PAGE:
Showing posts from October, 2011

Our Lady of Vladimir


Nikolai Nevrev: The Market


Destruction Of An Ancient Cathedral In Volokolamsk

Destruction Of An Ancient Cathedral In Volokolamsk: A unique Cathedral of Virgin Mary of Kazan is located next to Volokolamsk. The place is abandoned now and protected by the state meaning that no protection is actually available and access is free. The Cathedral was constructed in 1780 … Read more...

Gogol - An Essay by William Lyon Phelps

Nikolai Vassilievich Gogol was born at Sorotchinetz, in Little Russia, in March, 1809. The year in which he appeared on the planet proved to be the literary annus mirabilis of the century; for in that same twelvemonth were born Charles Darwin, Alfred Tennyson, Abraham Lincoln, Poe, Gladstone, and Holmes. His father was a lover of literature, who wrote dramatic pieces for his own amusement, and who spent his time on the old family estates, not in managing the farms, but in wandering about the fields, and beholding the fowls of the air. The boy inherited much from his father; but, unlike Turgenev, he had the best of all private tutors, a good mother, of whom his biographer says, Elle demeure toujours sa plus intime amie.[1]

At the age of twelve, Nikolai was sent away to the high school at Nezhin, a town near Kiev. There he remained from 1821 to 1828. He was an unpromising student, having no enthusiasm for his lessons, and showing no distinction either in scholarship or deportment. Fortun…

Elena Obraztsova - Dark cherry shawl


Glitter and gold at the new Bolshoi Theatre

More photos here.

Russian Red Army Choir - Song of the Volga Boatmen (1965)


Valerie Bryusov: Protection: a Christmas story

from The Republic of the Sothern Cross, and other stories (1918)

COLONEL R. told me this story. We were staying together at the estate of our mutual relatives, the M's. It was Christmas-time, and in the drawingroom one evening the talk turned on ghosts. The Colonel took no part in thc conversation, but when we were alone together — we slept in the same room — he told me the following story.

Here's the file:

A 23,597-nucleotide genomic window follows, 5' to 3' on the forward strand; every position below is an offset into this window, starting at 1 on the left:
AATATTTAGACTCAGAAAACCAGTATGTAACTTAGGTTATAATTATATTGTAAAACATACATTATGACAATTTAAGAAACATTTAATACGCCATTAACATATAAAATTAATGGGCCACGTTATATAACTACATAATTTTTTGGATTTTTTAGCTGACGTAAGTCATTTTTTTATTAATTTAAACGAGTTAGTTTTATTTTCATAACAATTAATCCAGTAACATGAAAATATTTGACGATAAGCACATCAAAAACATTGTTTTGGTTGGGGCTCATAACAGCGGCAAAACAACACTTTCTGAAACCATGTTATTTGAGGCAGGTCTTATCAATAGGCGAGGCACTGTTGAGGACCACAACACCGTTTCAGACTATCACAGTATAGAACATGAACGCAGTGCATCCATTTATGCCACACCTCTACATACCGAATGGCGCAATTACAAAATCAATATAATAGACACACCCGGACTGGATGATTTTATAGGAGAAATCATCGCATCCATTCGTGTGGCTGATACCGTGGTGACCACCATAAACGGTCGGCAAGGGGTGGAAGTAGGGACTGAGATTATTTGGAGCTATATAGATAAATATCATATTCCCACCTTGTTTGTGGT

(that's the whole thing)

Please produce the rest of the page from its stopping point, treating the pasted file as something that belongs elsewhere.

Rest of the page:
This happened five-and-twenty years ago, and more: it was in the middle of the seventies. I had only just got my commission. Our regiment was stationed at *, a small provincial town in the government of X. We spent our time as officers usually do: we drank, played cards, and paid attentions to women.

Among the people living in the neighbourhood, one stood out above the rest, Mme. C—— Elena Grigorievna. Strictly speaking, she did not belong to the society there, for until lately she had always lived at Petersburg. But being left a widow a year previously she had settled down to live on her cou…

Dmitry Merezhkovsky: A Prayer

CAST prostrate, in mourning,
Wingless, self-scorning,
Grief in a gust
Flings us, dust upon dust.
We desire not, we dare not,
We believe not, we care not,
No wisdom has worth.
God, do thou dower us,
Kindle, empower us,
Give of thy mirth.
From the languor that clings
Give us wings! Give us wings!
Wings of thy Spirit.

Deutsch and Yarmolinsky, comps. Modern Russian Poetry. 1921.

Peter the Great Interrogating the Tsarevich Alexei Petrovich


Leonid Andreyev : The Crushed Flower

His name was Yura.

He was six years old, and the world was to him enormous, alive and bewitchingly mysterious. He knew the sky quite well. He knew its deep azure by day, and the white-breasted, half silvery, half golden clouds slowly floating by. He often watched them as he lay on his back upon the grass or upon the roof. But he did not know the stars so well, for he went to bed early. He knew well and remembered only one star—the green, bright and very attentive star that rises in the pale sky just before you go to bed, and that seemed to be the only star so large in the whole sky.

But best of all, he knew the earth in the yard, in the street and in the garden, with all its inexhaustible wealth of stones, of velvety grass, of hot sand and of that wonderfully varied, mysterious and delightful dust which grown people did not notice at all from the height of their enormous size. And in falling asleep, as the last bright image of the passing day, he took along to his dreams a bit of hot, …

To Chekhov's Memory by Alexander Kuprin

He lived among us…. You remember how, in early childhood, after the long summer holidays, one went back to school. Everything was gray; it was like a barrack; it smelt of fresh paint and putty; one's school-fellows rough, the authorities unkind. Still one tried somehow to keep up one's courage, though at moments one was seized with home-sickness. One was occupied in greeting friends, struck by changes in faces, deafened by the noise and movement. But when evening comes and the bustle in the half dark dormitory ceases, O what an unbearable sadness, what despair possesses one's soul. One bites one's pillow, suppressing one's sobs, one whispers dear names and cries, cries with tears that burn, and knows that this sorrow is unquenchable. It is then that one realizes for the first time all the shattering horror of two things: the irrevocability of the past and the feeling of loneliness. It seems as if one would gladly give up all the rest of life, gladly suffer any tort…